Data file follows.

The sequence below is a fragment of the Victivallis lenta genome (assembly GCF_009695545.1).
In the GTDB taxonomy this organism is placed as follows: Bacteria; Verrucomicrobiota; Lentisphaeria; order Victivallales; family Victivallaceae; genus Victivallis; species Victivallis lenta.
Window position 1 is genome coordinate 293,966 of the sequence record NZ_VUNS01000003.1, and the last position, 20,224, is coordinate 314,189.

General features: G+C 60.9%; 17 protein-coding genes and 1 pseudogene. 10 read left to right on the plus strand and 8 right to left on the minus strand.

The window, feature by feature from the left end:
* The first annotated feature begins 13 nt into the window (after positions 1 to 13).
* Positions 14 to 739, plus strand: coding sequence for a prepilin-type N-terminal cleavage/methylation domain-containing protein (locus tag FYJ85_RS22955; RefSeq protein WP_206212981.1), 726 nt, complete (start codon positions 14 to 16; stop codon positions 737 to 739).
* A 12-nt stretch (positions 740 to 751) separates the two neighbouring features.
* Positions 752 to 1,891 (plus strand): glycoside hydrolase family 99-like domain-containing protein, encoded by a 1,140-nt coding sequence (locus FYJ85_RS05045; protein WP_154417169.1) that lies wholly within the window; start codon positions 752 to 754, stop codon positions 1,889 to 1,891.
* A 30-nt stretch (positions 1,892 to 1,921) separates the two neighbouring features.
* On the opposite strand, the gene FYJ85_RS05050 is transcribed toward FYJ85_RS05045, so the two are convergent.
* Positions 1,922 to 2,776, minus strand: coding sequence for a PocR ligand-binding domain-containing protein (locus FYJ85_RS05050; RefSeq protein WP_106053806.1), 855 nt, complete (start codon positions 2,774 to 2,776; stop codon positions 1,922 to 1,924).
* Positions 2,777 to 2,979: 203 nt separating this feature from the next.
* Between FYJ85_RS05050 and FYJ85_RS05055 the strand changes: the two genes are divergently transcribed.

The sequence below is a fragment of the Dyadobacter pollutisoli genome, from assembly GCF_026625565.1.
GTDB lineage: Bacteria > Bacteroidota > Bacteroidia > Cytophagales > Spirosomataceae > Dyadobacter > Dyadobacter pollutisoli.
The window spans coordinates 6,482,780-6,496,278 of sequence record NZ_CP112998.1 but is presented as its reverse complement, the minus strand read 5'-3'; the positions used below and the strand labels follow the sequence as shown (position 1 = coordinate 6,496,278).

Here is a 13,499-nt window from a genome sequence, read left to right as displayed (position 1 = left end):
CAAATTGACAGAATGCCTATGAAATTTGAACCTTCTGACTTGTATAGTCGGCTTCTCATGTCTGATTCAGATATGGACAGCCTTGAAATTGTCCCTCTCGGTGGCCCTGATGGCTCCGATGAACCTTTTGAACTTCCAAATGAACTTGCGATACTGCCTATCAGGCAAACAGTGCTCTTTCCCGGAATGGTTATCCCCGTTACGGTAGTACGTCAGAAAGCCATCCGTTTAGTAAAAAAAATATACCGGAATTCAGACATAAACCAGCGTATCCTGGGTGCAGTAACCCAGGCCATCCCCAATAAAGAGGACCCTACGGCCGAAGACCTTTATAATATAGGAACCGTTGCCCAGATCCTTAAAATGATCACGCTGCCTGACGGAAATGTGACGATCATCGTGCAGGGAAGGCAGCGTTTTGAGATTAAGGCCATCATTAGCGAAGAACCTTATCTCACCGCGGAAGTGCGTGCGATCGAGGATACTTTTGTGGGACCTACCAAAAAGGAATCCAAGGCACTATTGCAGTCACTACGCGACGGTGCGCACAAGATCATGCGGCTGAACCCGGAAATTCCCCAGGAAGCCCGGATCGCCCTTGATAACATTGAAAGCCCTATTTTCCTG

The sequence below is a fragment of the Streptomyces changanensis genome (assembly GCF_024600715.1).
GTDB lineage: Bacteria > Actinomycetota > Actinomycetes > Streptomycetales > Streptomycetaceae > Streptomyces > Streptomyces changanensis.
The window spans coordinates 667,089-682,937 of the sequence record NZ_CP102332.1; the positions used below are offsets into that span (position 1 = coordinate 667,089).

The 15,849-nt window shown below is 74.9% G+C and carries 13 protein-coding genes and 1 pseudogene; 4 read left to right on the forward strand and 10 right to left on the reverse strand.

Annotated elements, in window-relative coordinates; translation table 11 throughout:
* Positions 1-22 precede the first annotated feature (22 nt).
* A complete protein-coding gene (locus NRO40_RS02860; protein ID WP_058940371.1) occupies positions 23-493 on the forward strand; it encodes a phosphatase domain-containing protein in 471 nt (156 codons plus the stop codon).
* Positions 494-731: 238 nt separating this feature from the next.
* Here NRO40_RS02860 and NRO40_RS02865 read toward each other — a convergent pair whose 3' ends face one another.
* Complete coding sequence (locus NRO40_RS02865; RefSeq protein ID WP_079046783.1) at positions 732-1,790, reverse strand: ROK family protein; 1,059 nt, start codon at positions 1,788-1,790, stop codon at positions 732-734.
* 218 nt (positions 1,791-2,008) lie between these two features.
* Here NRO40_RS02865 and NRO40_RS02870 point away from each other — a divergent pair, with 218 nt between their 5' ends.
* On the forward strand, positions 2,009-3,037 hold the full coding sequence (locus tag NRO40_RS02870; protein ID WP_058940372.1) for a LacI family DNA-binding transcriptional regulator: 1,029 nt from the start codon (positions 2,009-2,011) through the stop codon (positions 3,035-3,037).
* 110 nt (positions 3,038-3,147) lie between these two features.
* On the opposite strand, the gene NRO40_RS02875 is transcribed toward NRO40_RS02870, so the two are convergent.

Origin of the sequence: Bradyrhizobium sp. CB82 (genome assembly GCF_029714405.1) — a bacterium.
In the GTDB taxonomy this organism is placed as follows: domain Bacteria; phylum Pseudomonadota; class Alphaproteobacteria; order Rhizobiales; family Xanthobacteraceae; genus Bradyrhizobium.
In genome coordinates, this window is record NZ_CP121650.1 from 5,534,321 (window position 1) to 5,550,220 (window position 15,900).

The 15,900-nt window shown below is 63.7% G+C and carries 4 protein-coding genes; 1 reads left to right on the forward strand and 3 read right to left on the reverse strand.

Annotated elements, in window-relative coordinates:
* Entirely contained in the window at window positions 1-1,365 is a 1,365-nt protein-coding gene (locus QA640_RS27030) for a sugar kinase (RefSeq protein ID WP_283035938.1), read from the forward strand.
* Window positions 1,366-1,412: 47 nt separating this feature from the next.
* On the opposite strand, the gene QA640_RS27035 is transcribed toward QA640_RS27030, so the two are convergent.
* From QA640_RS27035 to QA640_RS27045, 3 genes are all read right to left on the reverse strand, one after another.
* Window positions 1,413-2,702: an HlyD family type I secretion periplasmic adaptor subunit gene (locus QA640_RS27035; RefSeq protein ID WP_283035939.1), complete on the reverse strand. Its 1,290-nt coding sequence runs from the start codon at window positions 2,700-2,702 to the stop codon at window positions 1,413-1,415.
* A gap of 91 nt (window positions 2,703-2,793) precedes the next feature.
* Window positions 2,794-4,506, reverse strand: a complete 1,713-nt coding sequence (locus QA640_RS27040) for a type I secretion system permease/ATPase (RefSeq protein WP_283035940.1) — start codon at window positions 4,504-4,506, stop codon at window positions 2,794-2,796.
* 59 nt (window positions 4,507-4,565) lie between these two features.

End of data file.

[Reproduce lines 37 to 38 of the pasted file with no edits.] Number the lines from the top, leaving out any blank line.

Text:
In genome coordinates, this window is record NZ_CP121650.1 from 5,534,321 (window position 1) to 5,550,220 (window position 15,900).

The 15,900-nt window shown below is 63.7% G+C and carries 4 protein-coding genes; 1 reads left to right on the forward strand and 3 read right to left on the reverse strand.